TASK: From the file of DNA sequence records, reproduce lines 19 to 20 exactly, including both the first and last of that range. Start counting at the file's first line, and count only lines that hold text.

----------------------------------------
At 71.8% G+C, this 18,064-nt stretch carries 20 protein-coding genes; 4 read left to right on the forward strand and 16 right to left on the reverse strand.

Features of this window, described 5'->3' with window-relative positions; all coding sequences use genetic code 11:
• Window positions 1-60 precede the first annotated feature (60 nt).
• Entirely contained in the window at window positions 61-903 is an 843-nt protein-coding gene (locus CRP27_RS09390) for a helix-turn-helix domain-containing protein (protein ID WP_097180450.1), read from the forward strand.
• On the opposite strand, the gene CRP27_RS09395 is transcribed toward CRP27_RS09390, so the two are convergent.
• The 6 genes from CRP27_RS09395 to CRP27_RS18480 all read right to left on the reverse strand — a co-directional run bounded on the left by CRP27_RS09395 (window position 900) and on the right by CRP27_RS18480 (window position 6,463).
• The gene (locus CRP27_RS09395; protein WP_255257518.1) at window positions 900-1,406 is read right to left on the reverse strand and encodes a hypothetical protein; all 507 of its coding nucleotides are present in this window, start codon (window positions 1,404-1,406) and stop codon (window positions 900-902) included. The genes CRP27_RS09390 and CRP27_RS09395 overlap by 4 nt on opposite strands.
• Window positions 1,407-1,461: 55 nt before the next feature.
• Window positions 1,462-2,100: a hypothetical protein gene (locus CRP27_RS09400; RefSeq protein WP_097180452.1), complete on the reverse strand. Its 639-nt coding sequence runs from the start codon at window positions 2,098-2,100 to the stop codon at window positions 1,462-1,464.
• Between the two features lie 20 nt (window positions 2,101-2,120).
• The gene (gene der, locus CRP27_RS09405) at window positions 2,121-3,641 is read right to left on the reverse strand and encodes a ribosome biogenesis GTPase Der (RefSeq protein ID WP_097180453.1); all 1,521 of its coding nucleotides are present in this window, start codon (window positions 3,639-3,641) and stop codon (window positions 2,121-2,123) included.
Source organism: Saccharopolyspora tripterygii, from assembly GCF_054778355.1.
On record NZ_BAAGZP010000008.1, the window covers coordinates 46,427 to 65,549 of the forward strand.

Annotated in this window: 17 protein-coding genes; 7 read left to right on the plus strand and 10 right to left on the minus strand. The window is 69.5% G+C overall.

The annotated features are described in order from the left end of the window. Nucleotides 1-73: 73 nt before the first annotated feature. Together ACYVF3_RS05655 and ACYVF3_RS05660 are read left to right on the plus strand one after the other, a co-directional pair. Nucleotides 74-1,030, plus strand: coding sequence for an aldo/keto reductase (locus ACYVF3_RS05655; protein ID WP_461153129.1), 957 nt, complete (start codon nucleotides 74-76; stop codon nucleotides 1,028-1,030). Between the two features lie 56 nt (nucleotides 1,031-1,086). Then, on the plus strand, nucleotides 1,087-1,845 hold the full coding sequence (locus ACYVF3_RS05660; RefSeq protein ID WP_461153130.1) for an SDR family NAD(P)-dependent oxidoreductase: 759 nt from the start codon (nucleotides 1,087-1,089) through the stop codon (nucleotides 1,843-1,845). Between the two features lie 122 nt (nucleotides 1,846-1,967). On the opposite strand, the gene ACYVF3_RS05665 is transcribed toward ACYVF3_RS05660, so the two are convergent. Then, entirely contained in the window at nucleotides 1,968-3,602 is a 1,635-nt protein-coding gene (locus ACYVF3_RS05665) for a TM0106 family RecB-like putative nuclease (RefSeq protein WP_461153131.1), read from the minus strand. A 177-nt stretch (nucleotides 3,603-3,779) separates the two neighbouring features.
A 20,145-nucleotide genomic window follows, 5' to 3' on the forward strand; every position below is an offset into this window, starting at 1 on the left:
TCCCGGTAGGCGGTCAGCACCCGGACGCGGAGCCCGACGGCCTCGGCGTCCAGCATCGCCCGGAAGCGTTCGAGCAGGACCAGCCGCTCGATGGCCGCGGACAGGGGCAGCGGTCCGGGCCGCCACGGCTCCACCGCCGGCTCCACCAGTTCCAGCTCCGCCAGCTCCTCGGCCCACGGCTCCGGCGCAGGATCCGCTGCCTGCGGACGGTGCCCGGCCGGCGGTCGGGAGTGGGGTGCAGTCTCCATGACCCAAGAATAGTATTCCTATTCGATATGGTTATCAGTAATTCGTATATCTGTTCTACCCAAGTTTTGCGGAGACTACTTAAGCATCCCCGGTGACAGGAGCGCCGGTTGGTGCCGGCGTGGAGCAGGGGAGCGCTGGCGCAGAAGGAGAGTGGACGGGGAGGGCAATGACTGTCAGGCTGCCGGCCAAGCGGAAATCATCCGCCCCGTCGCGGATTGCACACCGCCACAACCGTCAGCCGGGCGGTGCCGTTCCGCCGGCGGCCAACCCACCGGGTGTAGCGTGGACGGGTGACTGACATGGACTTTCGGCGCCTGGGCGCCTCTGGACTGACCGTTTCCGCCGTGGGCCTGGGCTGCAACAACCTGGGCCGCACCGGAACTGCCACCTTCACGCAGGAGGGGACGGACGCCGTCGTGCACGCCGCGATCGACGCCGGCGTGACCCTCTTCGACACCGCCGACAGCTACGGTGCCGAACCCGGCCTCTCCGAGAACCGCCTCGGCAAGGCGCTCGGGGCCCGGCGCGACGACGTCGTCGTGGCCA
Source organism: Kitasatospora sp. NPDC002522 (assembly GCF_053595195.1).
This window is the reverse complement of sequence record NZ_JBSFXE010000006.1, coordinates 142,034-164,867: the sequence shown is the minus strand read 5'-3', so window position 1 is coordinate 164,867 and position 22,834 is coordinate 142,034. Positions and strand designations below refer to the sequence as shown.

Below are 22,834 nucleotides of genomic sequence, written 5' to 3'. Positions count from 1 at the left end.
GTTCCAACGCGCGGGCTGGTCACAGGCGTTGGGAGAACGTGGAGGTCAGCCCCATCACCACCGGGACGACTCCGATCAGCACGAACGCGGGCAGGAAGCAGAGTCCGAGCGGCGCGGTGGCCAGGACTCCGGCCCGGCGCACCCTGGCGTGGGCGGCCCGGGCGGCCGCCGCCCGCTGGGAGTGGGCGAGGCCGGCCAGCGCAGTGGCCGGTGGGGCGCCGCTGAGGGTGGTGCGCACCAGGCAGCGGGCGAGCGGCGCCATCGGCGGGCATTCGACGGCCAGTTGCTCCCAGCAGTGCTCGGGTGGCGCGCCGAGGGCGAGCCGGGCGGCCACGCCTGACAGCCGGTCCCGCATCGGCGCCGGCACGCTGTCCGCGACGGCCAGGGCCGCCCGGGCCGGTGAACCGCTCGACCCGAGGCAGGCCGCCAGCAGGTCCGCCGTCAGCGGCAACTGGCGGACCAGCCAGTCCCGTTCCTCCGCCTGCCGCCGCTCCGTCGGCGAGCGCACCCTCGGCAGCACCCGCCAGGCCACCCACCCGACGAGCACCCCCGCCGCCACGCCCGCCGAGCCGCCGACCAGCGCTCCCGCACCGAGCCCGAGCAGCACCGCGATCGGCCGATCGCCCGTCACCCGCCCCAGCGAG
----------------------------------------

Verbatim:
This window is the reverse complement of sequence record NZ_JBSFXE010000006.1, coordinates 142,034-164,867: the sequence shown is the minus strand read 5'-3', so window position 1 is coordinate 164,867 and position 22,834 is coordinate 142,034. Positions and strand designations below refer to the sequence as shown.

Below are 22,834 nucleotides of genomic sequence, written 5' to 3'. Positions count from 1 at the left end.